I discussed things with my dad’s wife for a bit and then finally called Steve into the Grandjany room to tell him my decision. He was very pleased with the harp I had picked, and had apparently been rooting for that harp the whole time :P
With the decision made, I took a photo of my new baby’s serial number and went off to Steve’s office to sign some paperwork and write the biggest check I have ever written in all 24 years of my life (and probably the biggest check I will write for a very long time)!
Since I was all the way out here, I decided to use Steve’s expertise on one last issue I had before we left – helping me compare their lever harp strings to what I had for Maria (my Hidden Valley lever harp) since she has had broken strings for the past goodness knows how many months. I had been unable to track down the original harp maker (I think they went out of business, sadly) and no one else sold strings that fit her! So while we sorted all that out, I noticed it was raining and grabbed a quick shot of downtown Chicago trying to hide among all the clouds and raindrops.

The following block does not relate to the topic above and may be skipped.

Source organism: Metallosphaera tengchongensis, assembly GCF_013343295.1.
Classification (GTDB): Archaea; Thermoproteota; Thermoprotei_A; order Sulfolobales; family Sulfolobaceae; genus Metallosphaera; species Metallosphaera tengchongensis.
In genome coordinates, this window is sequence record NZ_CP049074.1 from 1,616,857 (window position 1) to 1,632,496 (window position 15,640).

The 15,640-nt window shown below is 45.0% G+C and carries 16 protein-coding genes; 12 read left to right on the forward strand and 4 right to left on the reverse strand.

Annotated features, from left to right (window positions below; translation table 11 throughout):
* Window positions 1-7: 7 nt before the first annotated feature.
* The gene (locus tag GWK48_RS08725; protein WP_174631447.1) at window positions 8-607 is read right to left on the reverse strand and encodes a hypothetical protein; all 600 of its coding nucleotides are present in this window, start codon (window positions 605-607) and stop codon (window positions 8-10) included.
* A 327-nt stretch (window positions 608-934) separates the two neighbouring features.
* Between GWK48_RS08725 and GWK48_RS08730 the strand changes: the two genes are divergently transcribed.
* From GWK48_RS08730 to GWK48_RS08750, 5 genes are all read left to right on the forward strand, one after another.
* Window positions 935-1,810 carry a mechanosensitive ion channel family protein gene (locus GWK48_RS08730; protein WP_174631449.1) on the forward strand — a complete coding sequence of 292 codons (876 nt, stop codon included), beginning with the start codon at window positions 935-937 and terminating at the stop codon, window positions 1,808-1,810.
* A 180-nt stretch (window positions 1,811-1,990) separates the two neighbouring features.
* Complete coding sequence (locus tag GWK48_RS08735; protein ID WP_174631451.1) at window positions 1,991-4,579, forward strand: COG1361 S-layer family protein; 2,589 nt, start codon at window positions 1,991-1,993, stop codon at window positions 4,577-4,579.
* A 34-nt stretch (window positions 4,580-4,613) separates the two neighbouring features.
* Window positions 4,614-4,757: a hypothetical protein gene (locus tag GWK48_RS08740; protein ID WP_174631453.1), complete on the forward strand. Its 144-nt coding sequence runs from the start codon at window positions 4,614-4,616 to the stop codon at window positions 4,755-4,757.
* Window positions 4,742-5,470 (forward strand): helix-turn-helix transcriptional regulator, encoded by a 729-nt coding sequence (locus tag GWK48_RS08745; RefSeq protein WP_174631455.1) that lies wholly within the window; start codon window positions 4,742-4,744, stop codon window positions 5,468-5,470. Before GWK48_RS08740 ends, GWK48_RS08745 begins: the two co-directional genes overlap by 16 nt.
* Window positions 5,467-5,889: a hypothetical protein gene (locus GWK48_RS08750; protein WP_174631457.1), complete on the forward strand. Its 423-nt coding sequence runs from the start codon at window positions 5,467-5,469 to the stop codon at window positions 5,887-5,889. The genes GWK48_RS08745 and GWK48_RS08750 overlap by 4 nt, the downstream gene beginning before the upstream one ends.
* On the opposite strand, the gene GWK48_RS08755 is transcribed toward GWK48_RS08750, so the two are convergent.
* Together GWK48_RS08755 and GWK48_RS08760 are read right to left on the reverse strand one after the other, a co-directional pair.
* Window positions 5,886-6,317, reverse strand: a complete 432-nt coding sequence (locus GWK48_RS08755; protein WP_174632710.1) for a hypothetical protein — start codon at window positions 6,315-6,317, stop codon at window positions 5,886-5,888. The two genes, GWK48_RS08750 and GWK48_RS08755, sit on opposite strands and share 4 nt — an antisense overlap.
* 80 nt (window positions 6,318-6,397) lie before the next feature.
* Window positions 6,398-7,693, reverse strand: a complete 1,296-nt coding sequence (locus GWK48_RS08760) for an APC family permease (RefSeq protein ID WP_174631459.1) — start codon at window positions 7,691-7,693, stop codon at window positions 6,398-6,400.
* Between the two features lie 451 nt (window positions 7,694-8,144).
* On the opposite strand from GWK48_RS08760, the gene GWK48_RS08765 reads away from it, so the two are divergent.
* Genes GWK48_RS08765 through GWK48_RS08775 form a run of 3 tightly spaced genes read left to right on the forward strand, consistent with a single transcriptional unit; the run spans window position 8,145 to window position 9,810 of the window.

With the paperwork and new string purchases finalized, my dad’s wife and I went back into the Grandjany room to see my new harp one last time before we left the factory. That was the last time I was going to see her until Mr. Envoy made our move to NY. We planned on stopping for a night in Chicago to drop off Elizabeth and pick up my new baby to take with us to our new home, but that wasn’t going to be for a while!
So I unhappily said goodbye to my beautiful harp, and my dad’s wife and I headed across the street to a wonderful little Italian restaurant to celebrate my new purchase. A nice glass of red wine, a huge plate of chicken fettuccine, and a slice of Tiramisu sure hit the spot though, and was a wonderful way to celebrate :)
Now with the main goal of the trip out of the way, it was time to attempt to do some sightseeing before heading back to the hotel and flying back home to California the next day.